Scientists’ Ice Findings Could Help Measure Earth’s Magnetic History

June 29, 2020

Among other things, the history of our planet has been written in the periodic reversal of its magnetic poles. Scientists at the Weizmann Institute of Science have now proposed a new means of reading this historic record: in ice.

Their findings, recently reported in Earth and Planetary Science Letters, could lead to a refined probing of ice cores and could be applied to understanding the magnetic history of other bodies in our solar system, including Mars and Jupiter’s moon Europa.

The idea for investigating a possible connection between ice and Earth’s magnetic history arose far from the source of the planet’s ice – on the sunny isle of Corsica, where Professor Oded Aharonson of the Institute’s Earth and Planetary Sciences Department, was attending a conference on magnetism.

The researchers at the conference were there to discuss the field known as paleo-magnetism, which is mostly studied through flakes magnetic minerals that have been trapped either in rocks or cores drilled through ocean sediments. Such particles get aligned with the Earth’s magnetic field at the time they are trapped in place, and even millions of years later, researchers can test their magnetic north-south alignment and understand the position of the Earth’s magnetic poles at that distant time.

The latter gave Aharonson the idea that if small amounts of magnetic materials could be sensed in ocean sediments, maybe they could also be found trapped in ice and measured.

Some ice frozen in glaciers in places like Greenland or Alaska is many millennia old, and layered like tree rings. Ice cores drilled through these are investigated for signs of such things as planetary warming or ice ages. Why not reversals in the magnetic field as well?

The first question that Aharonson and his student, Yuval Grossman, who led the project, had to ask was whether it was possible that the process which ice forms in regions near the poles could contain a detectable record of magnetic pole reversals.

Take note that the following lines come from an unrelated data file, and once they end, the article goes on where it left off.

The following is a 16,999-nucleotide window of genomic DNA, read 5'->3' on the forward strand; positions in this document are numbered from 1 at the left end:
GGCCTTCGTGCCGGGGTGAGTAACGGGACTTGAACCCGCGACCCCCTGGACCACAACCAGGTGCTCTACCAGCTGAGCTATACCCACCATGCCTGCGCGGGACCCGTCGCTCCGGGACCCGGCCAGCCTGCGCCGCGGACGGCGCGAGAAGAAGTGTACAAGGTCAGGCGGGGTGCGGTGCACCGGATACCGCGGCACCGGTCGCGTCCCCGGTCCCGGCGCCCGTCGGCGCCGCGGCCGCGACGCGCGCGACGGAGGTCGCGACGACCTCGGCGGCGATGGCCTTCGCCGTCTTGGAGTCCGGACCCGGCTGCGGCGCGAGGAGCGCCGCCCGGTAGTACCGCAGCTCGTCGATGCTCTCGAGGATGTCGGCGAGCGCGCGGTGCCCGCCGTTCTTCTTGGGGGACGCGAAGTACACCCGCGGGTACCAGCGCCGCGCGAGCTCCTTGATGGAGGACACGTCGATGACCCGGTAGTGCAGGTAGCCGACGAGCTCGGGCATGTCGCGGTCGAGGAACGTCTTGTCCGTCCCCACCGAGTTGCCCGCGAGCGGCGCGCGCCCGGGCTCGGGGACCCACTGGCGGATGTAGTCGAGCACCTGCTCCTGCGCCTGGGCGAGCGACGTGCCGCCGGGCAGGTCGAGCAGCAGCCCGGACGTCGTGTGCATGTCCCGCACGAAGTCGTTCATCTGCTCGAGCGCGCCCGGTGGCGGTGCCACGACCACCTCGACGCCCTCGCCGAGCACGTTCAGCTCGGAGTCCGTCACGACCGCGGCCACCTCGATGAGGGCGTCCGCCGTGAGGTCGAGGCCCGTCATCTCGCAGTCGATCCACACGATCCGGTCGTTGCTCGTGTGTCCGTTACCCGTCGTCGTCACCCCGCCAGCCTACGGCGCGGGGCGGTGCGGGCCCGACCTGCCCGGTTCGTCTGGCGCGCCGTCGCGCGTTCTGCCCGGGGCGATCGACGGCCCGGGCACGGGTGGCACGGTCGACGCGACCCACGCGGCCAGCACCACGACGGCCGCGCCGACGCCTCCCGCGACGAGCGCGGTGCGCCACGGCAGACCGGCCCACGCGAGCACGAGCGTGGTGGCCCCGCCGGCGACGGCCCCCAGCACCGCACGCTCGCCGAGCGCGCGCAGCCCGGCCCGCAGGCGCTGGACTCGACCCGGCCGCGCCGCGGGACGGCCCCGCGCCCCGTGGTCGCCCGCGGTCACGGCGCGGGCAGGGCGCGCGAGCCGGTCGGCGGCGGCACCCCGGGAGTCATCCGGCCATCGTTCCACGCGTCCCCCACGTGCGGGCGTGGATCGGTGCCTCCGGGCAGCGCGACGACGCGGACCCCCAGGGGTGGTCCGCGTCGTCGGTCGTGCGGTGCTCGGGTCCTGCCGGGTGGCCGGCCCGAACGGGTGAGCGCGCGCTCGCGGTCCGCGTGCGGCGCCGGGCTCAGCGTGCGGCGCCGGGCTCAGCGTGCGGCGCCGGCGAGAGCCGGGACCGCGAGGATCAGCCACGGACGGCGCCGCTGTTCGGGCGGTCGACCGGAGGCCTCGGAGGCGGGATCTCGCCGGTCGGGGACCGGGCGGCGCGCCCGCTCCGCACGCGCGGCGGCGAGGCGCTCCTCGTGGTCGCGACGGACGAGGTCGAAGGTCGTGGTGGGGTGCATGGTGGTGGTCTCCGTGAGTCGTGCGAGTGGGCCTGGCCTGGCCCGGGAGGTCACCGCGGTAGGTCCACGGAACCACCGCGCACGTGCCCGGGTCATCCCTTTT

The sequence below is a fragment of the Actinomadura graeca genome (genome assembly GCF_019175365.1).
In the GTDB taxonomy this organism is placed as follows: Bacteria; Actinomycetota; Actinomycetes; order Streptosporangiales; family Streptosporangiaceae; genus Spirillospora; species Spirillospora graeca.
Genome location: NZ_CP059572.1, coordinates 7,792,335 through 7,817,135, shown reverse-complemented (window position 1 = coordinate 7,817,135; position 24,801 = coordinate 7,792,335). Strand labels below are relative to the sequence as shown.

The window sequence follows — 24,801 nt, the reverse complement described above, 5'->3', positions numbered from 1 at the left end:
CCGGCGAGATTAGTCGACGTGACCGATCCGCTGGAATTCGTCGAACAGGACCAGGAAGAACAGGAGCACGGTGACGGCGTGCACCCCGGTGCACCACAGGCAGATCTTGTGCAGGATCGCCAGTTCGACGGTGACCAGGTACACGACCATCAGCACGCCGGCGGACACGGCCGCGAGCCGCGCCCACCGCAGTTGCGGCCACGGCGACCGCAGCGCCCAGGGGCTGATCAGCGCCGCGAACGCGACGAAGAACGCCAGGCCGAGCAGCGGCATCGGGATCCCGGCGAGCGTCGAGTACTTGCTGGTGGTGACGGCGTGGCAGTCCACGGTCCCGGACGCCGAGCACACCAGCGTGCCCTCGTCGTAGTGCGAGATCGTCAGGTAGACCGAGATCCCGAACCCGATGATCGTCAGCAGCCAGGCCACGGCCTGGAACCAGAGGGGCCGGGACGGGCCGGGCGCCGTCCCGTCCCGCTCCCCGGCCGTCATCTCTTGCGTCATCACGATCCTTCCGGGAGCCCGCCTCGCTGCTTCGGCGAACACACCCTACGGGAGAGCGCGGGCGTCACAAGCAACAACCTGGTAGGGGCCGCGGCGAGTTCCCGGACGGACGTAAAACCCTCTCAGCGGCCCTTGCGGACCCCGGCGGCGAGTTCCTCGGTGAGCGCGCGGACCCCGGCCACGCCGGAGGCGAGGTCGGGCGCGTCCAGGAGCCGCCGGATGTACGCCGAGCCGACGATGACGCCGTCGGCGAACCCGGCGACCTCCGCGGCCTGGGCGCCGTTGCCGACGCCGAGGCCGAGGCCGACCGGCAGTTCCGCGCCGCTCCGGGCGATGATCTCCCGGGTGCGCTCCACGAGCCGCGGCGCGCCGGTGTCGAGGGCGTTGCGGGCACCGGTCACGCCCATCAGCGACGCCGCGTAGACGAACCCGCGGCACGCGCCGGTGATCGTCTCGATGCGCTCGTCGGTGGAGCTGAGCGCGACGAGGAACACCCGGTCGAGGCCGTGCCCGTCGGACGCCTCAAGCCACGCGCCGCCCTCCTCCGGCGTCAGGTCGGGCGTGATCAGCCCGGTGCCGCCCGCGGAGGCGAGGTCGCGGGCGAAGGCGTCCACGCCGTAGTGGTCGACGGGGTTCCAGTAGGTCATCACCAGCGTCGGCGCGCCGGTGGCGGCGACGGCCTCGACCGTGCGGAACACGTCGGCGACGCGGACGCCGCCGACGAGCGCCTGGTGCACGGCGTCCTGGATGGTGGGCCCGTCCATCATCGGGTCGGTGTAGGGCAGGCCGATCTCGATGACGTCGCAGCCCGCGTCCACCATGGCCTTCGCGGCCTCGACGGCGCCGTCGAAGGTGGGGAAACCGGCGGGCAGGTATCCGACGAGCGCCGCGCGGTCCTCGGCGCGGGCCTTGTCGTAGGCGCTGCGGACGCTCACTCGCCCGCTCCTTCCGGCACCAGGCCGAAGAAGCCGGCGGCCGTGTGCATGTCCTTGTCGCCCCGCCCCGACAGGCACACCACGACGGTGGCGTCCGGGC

These randomly-spaced reversals have occurred throughout our planet’s history, fuelled by the chaotic motion of the liquid iron dynamo deep in the planet’s core. In banded rock formations and layered sediments, researchers measure the magnetic moment – the magnetic north-south orientations – of the magnetic materials in these to reveal the magnetic moment of the Earth’s magnetic field at that time. The scientists thought such magnetic particles could be found in the dust that gets trapped, along with water ice, in glaciers and ice sheets.

The research team built an experimental setup to simulate ice formation such as that in polar glaciers, where dust particles in the atmosphere may even provide the nuclei around which snowflakes form. They then created artificial snowfall by finely grinding ice made from purified water, adding a bit of magnetic dust, and letting it fall though a very cold column that was exposed to a magnetic field, the latter having an orientation controlled by the scientists. By maintaining very cold temperatures – around 30 degrees Celsius below zero, they found they could generate miniature ‘ice cores’ in which the snow and dust froze solidly into hard ice.

“If the dust is not affected by an external magnetic field, it will settle in random directions which will cancel each other out,” said Aharonson.

“But if a portion of it gets oriented in a particular direction right before the particles freeze in place, the net magnetic moment will be detectible.”

To measure the magnetism of the ‘ice cores’ they had created in the lab, the Weizmann scientists took them to Hebrew University in Jerusalem, to the lab of Professor Ron Shaar, where a sensitive magnetometer installed there is able to measure the very slightest of magnetic moments. The team found a small, but definitely detectible magnetic moment that matched the magnetic fields applied to their ice samples.

“The Earth’s paleo-magnetic history has been studied from the rocky record; reading it in ice cores could reveal additional dimensions, or help assign accurate dates to the other findings in those cores,” said Aharonson.

“Plus we know that the surfaces of Mars and large icy moons like Europa have been exposed to magnetic fields. It would be exciting to look for magnetic field reversals in ice sampled from other bodies in our solar system. We’ve proved it’s possible.”

Aharonson has proposed a research project for a future space mission involving ice core sampling on Mars, and he hopes that this demonstration of the feasibility of measuring such a core will advance the appeal of this proposal.

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